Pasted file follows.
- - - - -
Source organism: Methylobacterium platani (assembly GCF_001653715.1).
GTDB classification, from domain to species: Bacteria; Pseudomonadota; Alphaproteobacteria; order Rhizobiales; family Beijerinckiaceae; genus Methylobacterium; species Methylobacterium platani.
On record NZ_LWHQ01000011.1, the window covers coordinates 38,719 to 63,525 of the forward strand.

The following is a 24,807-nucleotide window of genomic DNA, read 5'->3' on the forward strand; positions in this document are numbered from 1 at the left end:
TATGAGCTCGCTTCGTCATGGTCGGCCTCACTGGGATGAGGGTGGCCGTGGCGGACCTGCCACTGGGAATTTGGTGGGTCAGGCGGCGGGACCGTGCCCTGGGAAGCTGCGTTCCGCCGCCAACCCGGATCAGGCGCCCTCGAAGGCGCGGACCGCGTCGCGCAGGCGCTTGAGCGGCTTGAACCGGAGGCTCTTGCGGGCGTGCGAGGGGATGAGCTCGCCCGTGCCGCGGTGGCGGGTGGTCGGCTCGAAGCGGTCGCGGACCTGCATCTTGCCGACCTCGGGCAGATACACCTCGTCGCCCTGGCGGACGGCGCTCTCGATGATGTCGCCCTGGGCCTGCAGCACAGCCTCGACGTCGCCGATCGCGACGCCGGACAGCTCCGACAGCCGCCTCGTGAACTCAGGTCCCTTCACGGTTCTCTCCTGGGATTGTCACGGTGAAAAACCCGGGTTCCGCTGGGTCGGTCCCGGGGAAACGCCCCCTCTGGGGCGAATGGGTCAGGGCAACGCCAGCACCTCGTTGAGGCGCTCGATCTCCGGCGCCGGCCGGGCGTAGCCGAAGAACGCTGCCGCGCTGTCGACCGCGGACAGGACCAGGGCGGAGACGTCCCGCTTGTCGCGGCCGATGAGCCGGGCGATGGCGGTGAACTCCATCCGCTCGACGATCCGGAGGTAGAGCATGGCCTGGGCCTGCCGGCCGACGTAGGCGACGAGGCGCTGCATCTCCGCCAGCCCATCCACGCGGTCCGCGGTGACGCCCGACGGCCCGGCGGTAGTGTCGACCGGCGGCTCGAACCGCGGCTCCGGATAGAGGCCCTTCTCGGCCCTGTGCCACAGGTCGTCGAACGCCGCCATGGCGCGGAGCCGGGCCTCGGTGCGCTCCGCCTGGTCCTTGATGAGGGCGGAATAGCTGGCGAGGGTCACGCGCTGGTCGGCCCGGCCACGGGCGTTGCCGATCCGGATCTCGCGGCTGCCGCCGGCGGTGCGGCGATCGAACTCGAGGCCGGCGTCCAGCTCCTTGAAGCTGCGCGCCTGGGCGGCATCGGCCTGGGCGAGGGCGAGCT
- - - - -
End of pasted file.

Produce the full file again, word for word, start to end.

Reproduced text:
Source organism: Methylobacterium platani (assembly GCF_001653715.1).
GTDB classification, from domain to species: Bacteria; Pseudomonadota; Alphaproteobacteria; order Rhizobiales; family Beijerinckiaceae; genus Methylobacterium; species Methylobacterium platani.
On record NZ_LWHQ01000011.1, the window covers coordinates 38,719 to 63,525 of the forward strand.

The following is a 24,807-nucleotide window of genomic DNA, read 5'->3' on the forward strand; positions in this document are numbered from 1 at the left end:
TATGAGCTCGCTTCGTCATGGTCGGCCTCACTGGGATGAGGGTGGCCGTGGCGGACCTGCCACTGGGAATTTGGTGGGTCAGGCGGCGGGACCGTGCCCTGGGAAGCTGCGTTCCGCCGCCAACCCGGATCAGGCGCCCTCGAAGGCGCGGACCGCGTCGCGCAGGCGCTTGAGCGGCTTGAACCGGAGGCTCTTGCGGGCGTGCGAGGGGATGAGCTCGCCCGTGCCGCGGTGGCGGGTGGTCGGCTCGAAGCGGTCGCGGACCTGCATCTTGCCGACCTCGGGCAGATACACCTCGTCGCCCTGGCGGACGGCGCTCTCGATGATGTCGCCCTGGGCCTGCAGCACAGCCTCGACGTCGCCGATCGCGACGCCGGACAGCTCCGACAGCCGCCTCGTGAACTCAGGTCCCTTCACGGTTCTCTCCTGGGATTGTCACGGTGAAAAACCCGGGTTCCGCTGGGTCGGTCCCGGGGAAACGCCCCCTCTGGGGCGAATGGGTCAGGGCAACGCCAGCACCTCGTTGAGGCGCTCGATCTCCGGCGCCGGCCGGGCGTAGCCGAAGAACGCTGCCGCGCTGTCGACCGCGGACAGGACCAGGGCGGAGACGTCCCGCTTGTCGCGGCCGATGAGCCGGGCGATGGCGGTGAACTCCATCCGCTCGACGATCCGGAGGTAGAGCATGGCCTGGGCCTGCCGGCCGACGTAGGCGACGAGGCGCTGCATCTCCGCCAGCCCATCCACGCGGTCCGCGGTGACGCCCGACGGCCCGGCGGTAGTGTCGACCGGCGGCTCGAACCGCGGCTCCGGATAGAGGCCCTTCTCGGCCCTGTGCCACAGGTCGTCGAACGCCGCCATGGCGCGGAGCCGGGCCTCGGTGCGCTCCGCCTGGTCCTTGATGAGGGCGGAATAGCTGGCGAGGGTCACGCGCTGGTCGGCCCGGCCACGGGCGTTGCCGATCCGGATCTCGCGGCTGCCGCCGGCGGTGCGGCGATCGAACTCGAGGCCGGCGTCCAGCTCCTTGAAGCTGCGCGCCTGGGCGGCATCGGCCTGGGCGAGGGCGAGCT